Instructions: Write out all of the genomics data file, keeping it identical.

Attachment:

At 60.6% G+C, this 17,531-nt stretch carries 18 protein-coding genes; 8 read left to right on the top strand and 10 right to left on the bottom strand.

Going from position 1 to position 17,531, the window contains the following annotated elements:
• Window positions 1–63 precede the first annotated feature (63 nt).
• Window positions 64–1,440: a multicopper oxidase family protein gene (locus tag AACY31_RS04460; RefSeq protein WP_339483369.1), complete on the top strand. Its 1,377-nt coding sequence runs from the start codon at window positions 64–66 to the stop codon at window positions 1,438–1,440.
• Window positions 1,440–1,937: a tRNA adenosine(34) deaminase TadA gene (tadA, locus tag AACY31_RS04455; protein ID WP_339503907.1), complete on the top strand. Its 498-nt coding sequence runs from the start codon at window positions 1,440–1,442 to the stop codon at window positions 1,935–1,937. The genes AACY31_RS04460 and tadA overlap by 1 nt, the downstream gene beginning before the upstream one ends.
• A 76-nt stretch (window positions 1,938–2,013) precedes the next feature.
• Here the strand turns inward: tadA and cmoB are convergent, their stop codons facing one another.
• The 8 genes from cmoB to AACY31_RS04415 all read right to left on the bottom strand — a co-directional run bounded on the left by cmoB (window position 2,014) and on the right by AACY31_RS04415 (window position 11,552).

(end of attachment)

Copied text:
At 60.6% G+C, this 17,531-nt stretch carries 18 protein-coding genes; 8 read left to right on the top strand and 10 right to left on the bottom strand.

Going from position 1 to position 17,531, the window contains the following annotated elements:
• Window positions 1–63 precede the first annotated feature (63 nt).
• Window positions 64–1,440: a multicopper oxidase family protein gene (locus tag AACY31_RS04460; RefSeq protein WP_339483369.1), complete on the top strand. Its 1,377-nt coding sequence runs from the start codon at window positions 64–66 to the stop codon at window positions 1,438–1,440.
• Window positions 1,440–1,937: a tRNA adenosine(34) deaminase TadA gene (tadA, locus tag AACY31_RS04455; protein ID WP_339503907.1), complete on the top strand. Its 498-nt coding sequence runs from the start codon at window positions 1,440–1,442 to the stop codon at window positions 1,935–1,937. The genes AACY31_RS04460 and tadA overlap by 1 nt, the downstream gene beginning before the upstream one ends.
• A 76-nt stretch (window positions 1,938–2,013) precedes the next feature.
• Here the strand turns inward: tadA and cmoB are convergent, their stop codons facing one another.
• The 8 genes from cmoB to AACY31_RS04415 all read right to left on the bottom strand — a co-directional run bounded on the left by cmoB (window position 2,014) and on the right by AACY31_RS04415 (window position 11,552).